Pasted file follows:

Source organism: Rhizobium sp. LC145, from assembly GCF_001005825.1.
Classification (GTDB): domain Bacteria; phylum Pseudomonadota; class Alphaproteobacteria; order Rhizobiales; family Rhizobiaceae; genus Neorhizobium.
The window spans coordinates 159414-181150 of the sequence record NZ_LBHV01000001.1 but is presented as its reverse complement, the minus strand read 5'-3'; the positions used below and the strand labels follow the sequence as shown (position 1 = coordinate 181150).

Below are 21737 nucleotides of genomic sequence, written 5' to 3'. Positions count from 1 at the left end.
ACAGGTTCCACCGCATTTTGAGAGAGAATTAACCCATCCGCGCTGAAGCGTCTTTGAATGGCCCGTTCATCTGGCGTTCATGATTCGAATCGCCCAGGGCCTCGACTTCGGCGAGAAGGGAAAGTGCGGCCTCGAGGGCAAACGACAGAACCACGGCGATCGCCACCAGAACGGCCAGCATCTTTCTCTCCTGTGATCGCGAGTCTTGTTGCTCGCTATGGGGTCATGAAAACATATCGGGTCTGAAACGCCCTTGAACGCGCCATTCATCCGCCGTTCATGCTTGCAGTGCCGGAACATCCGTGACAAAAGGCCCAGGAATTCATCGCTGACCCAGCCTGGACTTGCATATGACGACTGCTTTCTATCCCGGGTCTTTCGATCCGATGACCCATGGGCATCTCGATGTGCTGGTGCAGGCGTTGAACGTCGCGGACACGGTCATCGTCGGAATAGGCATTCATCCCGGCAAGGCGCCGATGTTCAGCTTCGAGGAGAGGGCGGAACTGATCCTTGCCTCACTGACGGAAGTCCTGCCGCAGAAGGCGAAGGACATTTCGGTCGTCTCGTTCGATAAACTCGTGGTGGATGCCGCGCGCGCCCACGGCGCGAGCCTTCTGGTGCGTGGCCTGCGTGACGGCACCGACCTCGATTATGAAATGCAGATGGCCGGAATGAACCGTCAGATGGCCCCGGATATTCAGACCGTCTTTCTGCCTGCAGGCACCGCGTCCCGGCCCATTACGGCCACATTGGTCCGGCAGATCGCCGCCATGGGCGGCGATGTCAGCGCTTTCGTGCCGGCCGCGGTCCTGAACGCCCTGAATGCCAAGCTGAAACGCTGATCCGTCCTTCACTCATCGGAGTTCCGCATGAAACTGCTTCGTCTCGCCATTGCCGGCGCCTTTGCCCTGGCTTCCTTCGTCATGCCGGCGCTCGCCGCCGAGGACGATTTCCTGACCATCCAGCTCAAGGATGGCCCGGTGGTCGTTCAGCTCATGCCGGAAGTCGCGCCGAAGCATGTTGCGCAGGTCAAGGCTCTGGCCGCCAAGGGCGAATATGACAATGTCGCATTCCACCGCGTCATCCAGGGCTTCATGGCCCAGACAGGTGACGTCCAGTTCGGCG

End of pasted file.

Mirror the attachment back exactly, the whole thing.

Source organism: Rhizobium sp. LC145, from assembly GCF_001005825.1.
Classification (GTDB): domain Bacteria; phylum Pseudomonadota; class Alphaproteobacteria; order Rhizobiales; family Rhizobiaceae; genus Neorhizobium.
The window spans coordinates 159414-181150 of the sequence record NZ_LBHV01000001.1 but is presented as its reverse complement, the minus strand read 5'-3'; the positions used below and the strand labels follow the sequence as shown (position 1 = coordinate 181150).

Below are 21737 nucleotides of genomic sequence, written 5' to 3'. Positions count from 1 at the left end.
ACAGGTTCCACCGCATTTTGAGAGAGAATTAACCCATCCGCGCTGAAGCGTCTTTGAATGGCCCGTTCATCTGGCGTTCATGATTCGAATCGCCCAGGGCCTCGACTTCGGCGAGAAGGGAAAGTGCGGCCTCGAGGGCAAACGACAGAACCACGGCGATCGCCACCAGAACGGCCAGCATCTTTCTCTCCTGTGATCGCGAGTCTTGTTGCTCGCTATGGGGTCATGAAAACATATCGGGTCTGAAACGCCCTTGAACGCGCCATTCATCCGCCGTTCATGCTTGCAGTGCCGGAACATCCGTGACAAAAGGCCCAGGAATTCATCGCTGACCCAGCCTGGACTTGCATATGACGACTGCTTTCTATCCCGGGTCTTTCGATCCGATGACCCATGGGCATCTCGATGTGCTGGTGCAGGCGTTGAACGTCGCGGACACGGTCATCGTCGGAATAGGCATTCATCCCGGCAAGGCGCCGATGTTCAGCTTCGAGGAGAGGGCGGAACTGATCCTTGCCTCACTGACGGAAGTCCTGCCGCAGAAGGCGAAGGACATTTCGGTCGTCTCGTTCGATAAACTCGTGGTGGATGCCGCGCGCGCCCACGGCGCGAGCCTTCTGGTGCGTGGCCTGCGTGACGGCACCGACCTCGATTATGAAATGCAGATGGCCGGAATGAACCGTCAGATGGCCCCGGATATTCAGACCGTCTTTCTGCCTGCAGGCACCGCGTCCCGGCCCATTACGGCCACATTGGTCCGGCAGATCGCCGCCATGGGCGGCGATGTCAGCGCTTTCGTGCCGGCCGCGGTCCTGAACGCCCTGAATGCCAAGCTGAAACGCTGATCCGTCCTTCACTCATCGGAGTTCCGCATGAAACTGCTTCGTCTCGCCATTGCCGGCGCCTTTGCCCTGGCTTCCTTCGTCATGCCGGCGCTCGCCGCCGAGGACGATTTCCTGACCATCCAGCTCAAGGATGGCCCGGTGGTCGTTCAGCTCATGCCGGAAGTCGCGCCGAAGCATGTTGCGCAGGTCAAGGCTCTGGCCGCCAAGGGCGAATATGACAATGTCGCATTCCACCGCGTCATCCAGGGCTTCATGGCCCAGACAGGTGACGTCCAGTTCGGCG